With my right hand, because my left was still held out, next to Monica’s, palm down.

Miss Kneeneighborly looked at Monica and smiled.

We took heart.

“Monica,” she said, “why don’t you tell me what’s wrong?”

Monica looked at me with a huge grin. She was missing a tooth. She touched the back of her hand,and rubbed it a little with her finger. “Look!” she said, “My skin on the outside is BLACK—” She touched the back of my hand, and rubbed it a little to show that it wouldn’t come off, either  “And HER skin on the outside is PINK—“ She looked at me.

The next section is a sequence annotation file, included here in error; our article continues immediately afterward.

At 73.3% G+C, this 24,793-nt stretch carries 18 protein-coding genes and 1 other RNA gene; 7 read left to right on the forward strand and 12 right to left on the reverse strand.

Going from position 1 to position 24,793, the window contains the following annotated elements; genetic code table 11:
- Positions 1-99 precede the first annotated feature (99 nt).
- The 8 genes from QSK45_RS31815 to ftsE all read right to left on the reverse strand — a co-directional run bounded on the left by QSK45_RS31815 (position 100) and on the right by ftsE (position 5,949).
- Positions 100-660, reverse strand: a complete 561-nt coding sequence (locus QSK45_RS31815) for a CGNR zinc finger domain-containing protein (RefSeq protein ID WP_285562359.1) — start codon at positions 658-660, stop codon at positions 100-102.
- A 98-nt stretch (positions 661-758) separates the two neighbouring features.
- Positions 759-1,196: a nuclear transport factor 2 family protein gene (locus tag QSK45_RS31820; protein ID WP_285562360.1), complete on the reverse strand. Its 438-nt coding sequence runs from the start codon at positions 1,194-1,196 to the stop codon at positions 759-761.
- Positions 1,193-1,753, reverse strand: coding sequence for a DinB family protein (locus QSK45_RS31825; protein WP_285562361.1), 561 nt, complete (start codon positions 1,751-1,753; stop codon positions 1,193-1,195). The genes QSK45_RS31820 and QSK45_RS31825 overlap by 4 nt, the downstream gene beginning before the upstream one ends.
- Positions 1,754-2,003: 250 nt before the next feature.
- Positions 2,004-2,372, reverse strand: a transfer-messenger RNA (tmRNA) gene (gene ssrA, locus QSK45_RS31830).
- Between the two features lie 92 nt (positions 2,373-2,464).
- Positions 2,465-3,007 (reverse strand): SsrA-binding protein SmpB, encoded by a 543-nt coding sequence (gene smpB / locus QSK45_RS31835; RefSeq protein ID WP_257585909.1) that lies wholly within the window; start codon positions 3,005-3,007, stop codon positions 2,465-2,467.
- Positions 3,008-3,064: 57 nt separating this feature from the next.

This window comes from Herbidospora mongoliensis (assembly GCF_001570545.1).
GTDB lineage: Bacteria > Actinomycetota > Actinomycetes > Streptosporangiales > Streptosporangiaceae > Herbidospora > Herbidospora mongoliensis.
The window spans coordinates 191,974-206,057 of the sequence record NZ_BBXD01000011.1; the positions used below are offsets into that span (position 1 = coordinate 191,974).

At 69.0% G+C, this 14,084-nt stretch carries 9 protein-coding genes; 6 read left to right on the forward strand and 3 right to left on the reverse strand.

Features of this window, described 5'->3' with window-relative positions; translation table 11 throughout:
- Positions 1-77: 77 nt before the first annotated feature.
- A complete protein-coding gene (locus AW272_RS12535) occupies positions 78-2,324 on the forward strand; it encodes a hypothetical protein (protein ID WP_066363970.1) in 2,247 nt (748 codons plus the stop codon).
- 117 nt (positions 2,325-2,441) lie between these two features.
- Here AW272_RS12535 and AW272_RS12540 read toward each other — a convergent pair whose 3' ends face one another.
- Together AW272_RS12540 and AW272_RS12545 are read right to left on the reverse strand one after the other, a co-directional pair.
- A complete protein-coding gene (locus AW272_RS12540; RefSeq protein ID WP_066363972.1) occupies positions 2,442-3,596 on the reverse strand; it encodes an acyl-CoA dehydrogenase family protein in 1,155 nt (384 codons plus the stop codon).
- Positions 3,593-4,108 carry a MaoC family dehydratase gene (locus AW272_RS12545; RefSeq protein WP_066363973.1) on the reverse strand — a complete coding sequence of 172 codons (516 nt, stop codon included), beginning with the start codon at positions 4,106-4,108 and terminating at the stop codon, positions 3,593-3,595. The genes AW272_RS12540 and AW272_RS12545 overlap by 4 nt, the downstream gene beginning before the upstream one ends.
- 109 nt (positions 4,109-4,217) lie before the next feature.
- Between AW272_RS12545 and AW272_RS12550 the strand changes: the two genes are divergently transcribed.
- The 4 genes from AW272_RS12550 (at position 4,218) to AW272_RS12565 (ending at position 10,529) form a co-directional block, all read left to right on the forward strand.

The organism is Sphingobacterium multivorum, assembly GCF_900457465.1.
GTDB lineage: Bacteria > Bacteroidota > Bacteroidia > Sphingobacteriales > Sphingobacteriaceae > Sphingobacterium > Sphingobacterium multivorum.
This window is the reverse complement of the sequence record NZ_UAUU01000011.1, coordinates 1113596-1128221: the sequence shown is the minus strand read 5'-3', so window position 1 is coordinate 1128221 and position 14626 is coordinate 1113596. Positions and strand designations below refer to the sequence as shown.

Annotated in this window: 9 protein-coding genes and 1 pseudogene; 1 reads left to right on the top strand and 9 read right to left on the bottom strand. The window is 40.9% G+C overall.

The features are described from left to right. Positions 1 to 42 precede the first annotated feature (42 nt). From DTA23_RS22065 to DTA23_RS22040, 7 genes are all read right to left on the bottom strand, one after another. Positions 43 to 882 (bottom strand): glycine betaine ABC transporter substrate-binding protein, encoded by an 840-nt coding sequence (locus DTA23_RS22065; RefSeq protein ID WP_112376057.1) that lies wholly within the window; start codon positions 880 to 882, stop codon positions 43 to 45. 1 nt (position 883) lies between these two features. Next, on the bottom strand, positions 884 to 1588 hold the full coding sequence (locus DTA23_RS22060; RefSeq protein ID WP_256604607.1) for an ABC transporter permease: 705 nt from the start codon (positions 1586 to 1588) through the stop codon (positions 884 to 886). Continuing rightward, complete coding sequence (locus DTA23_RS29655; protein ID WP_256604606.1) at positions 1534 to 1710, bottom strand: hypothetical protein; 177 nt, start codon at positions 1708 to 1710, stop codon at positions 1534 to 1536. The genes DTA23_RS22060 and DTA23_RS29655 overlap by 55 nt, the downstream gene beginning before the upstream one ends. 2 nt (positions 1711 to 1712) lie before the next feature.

That was my cue.

I flipped my hand over and pointed “And on the inside I’m PINK…” Monica turned her hand over and I touched it “ And SO IS MONICA!!”

Miss Kneeneighborly’s mouth opened.

In unison we shouted “We’re the SAME! INSIDE! Like SISTERS!” We both squealed and grabbed each other in a hug, jumping up and down for the sheer bursting-out-happy JOY of discovery.

Miss Kneeneighborly closed her mouth.

Then she opened her mouth again and BLASTED me.

Literally, blasted me, backpedaling frantically under the onslaught, halfway across the playground, up the ramp, and into the classroom where I was forced by the weight of her words into a chair, at a table, and left with my head pressed down on my crossed arms for the rest of recess.

A ten-ton torrent of words. Words like racist.

I remember her saying “Monica can’t help it that she’s black.”

My friend Monica stayed as close as she could.